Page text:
• duration – A numeric constant, or None, or a callable that returns either a numeric constant or None. Determines the default duration of the state (None means indefinite).
  • next – A string, or a callable that returns a string, specifying the state to change to when the duration elapses, or when ChangeState() is called without specifying a destination. May also be None because None is a legal state for a StateMachine to be in. Or it can be left entirely Unspecified in which case it means “the next state, if any, that I add to this StateMachine with AddState()”.
  • onset – Either None, or a callable routine that will get called whenever we enter this state.
  • ongoing – Either None, or a callable routine that will get called whenever the StateMachine is called and we are currently in the state. If the callable ongoing() returns a string, the state machine will immediately attempt to change to the state named by that string.
  • offset – Either None, or a callable routine that will get called whenever we leave this state.

duration, next, onset, ongoing, offset may be constants, callables that take no arguments, or callables that take one argument. If they accept an argument, that argument will be an instance of StateMachine.State. This means they are effectively methods of your State, and indeed can be defined that way if you prefer.

Since it is legal for the state argument to be a class definition, and for all the other arguments to be defined as attributes or methods of that class (instead of as arguments to this method), one valid way to use the AddState method is as a class decorator:

import random

sm = StateMachine()

@sm.AddState
class First( StateMachine.State ):
        next = 'Second'
        duration = 1.0
        def onset( self ):
                print( self.name )

@sm.AddState
class Second( StateMachine.State ):
        next = 'First'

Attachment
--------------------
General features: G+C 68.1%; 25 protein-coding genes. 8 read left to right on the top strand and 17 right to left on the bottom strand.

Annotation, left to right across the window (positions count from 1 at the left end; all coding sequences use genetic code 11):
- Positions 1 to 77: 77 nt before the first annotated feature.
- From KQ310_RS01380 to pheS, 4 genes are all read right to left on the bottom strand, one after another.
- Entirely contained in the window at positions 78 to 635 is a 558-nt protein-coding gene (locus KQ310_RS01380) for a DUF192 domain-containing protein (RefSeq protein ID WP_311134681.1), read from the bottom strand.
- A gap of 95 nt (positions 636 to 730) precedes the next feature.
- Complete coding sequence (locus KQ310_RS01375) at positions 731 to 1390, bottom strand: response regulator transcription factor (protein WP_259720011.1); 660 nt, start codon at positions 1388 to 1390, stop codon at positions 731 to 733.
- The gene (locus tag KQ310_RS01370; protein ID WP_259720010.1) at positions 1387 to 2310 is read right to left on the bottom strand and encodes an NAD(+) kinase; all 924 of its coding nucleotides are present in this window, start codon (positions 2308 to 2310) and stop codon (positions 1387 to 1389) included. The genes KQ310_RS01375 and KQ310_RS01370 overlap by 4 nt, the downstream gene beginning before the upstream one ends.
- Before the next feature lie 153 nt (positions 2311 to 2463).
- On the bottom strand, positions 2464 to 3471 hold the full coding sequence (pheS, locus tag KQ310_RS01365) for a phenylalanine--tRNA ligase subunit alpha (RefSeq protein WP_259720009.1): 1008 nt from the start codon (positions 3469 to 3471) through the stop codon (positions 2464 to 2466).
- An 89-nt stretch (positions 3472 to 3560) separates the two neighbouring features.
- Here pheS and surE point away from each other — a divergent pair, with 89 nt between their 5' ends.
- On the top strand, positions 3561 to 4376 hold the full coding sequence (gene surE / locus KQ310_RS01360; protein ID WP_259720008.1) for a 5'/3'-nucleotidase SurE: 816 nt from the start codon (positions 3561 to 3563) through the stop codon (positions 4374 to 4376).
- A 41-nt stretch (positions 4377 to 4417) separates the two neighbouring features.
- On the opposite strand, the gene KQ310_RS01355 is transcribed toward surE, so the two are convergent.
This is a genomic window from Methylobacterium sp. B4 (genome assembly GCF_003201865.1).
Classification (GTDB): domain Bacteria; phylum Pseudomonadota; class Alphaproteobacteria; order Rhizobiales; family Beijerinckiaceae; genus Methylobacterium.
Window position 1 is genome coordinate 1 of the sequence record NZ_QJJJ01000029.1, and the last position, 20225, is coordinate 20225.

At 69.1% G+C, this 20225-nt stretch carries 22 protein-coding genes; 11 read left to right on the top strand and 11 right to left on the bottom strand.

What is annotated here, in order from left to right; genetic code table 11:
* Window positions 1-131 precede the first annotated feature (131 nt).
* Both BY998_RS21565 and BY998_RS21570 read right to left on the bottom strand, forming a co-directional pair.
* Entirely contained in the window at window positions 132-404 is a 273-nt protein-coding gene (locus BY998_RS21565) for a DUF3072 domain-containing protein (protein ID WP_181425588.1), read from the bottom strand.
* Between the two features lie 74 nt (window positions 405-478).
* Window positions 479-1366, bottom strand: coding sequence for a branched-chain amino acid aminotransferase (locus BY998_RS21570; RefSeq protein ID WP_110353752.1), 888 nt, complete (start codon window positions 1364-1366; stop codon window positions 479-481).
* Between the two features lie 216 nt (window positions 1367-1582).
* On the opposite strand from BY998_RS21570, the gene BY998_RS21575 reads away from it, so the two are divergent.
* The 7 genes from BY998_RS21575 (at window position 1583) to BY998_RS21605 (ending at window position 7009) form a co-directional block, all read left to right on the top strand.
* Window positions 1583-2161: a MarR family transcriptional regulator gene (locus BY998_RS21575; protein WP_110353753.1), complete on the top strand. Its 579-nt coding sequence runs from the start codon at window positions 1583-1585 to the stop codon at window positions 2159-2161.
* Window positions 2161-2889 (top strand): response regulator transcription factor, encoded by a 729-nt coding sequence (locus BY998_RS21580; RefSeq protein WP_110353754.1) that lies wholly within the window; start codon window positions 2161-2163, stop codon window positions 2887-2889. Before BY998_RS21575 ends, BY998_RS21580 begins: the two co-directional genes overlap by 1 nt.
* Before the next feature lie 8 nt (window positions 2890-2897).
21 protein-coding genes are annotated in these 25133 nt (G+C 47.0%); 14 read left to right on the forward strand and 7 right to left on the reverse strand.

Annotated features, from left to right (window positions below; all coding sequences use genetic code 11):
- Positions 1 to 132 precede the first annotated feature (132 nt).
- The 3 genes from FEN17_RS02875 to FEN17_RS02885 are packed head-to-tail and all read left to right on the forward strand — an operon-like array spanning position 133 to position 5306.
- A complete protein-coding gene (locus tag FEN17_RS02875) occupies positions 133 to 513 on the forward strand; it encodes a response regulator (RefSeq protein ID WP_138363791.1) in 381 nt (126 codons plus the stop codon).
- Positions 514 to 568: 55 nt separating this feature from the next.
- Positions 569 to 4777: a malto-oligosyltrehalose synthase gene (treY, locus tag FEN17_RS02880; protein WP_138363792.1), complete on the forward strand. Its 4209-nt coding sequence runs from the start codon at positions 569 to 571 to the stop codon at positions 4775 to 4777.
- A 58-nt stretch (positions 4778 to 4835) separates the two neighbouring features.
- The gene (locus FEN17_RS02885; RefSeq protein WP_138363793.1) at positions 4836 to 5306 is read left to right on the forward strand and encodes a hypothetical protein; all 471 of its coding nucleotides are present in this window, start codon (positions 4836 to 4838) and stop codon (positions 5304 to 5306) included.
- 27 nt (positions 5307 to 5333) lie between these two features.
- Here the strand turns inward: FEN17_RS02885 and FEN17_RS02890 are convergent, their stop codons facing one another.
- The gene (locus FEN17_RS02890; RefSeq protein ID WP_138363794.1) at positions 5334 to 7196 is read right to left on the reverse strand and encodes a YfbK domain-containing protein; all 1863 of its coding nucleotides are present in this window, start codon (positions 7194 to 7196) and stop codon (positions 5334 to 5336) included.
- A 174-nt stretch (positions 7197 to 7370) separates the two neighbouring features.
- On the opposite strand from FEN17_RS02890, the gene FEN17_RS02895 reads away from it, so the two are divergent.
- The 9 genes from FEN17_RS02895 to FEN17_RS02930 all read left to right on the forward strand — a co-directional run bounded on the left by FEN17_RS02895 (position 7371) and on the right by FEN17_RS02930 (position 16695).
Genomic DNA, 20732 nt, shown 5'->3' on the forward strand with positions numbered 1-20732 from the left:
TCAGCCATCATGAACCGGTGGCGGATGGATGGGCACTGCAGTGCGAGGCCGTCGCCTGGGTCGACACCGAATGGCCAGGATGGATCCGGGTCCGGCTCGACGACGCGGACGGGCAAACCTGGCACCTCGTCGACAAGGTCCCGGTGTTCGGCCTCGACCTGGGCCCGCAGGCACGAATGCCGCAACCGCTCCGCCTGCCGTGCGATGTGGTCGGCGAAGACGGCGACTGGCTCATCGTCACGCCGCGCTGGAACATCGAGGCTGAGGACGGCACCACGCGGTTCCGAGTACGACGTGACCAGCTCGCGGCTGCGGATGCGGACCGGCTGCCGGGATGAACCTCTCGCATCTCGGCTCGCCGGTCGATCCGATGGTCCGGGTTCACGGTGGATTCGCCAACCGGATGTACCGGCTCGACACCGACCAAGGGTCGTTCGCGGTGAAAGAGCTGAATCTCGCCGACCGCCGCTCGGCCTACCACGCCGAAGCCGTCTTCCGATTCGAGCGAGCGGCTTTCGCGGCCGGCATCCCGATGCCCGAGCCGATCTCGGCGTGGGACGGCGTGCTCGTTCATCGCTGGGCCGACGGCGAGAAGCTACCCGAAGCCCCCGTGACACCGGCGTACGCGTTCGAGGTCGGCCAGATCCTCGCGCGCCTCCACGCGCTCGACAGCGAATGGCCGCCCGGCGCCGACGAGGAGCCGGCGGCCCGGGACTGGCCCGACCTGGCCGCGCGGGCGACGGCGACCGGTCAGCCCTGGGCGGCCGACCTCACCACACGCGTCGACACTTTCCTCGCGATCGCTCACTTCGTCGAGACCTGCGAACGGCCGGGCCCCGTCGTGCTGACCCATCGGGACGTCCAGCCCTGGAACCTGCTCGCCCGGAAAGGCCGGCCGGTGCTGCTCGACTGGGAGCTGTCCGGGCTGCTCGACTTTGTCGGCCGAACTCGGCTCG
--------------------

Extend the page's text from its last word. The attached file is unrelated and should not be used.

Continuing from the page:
def onset( self ):
                print( self.name )
        def duration( self ):
                return random.uniform( 1, 5 )
        def ongoing( self ):
                if self.elapsed > 3.0:
                        print( 'we apologize for the delay...' )

Equivalently, you also can do:

class First( StateMachine.State ):
        ...
class Second( StateMachine.State ):
        ...
sm = StateMachine( First, Second )

Equivalent state-machines can be defined without using the object-oriented class-definition approach: the syntax is simpler for very simple cases, but quickly explodes in complexity for more sophisticated machines. Here is an example, simplified relative to the above:

sm = StateMachine()
def PrintName( state ):
        print( state.name )
sm.AddState( 'First', next='Second', duration=1.0, onset=PrintName )
sm.AddState( 'Second', next='First', duration=2.0, onset=PrintName )
ChangeState(newState=StateMachine.NEXT, timeOfChange=StateMachine.PENDING)

This method manually requests a change of state, the next time the StateMachine is called with a new time t value.

Parameters:
  • newState (str) – If omitted, change to the state dictated by the current state’s next attribute/method. Otherwise, attempt to change to the state named by this argument.
  • timeOfChange (float) – This is used internally. To ensure accuracy, you should not specify this yourself. When called from outside the stack of an ongoing StateMachine call, this method actually only requests a state change, and the change itself will happen on, and be timed according to, the next occasion on which the the StateMachine instance is called with a novel time t argument.
Elapsed(t=None, origin='total')

Return the amount of time elapsed at time t, as measured either from the very first call to the StateMachine (origin='total') or from the most recent state change (origin='current').

If t is None, then the method returns the time elapsed at the most recent call to the StateMachine, a result that can also be obtained from two special properties:

  • self.elapsed_total same as self.Elapsed( t=None, origin='total' )
  • self.elapsed_current same as self.Elapsed( t=None, origin='current' )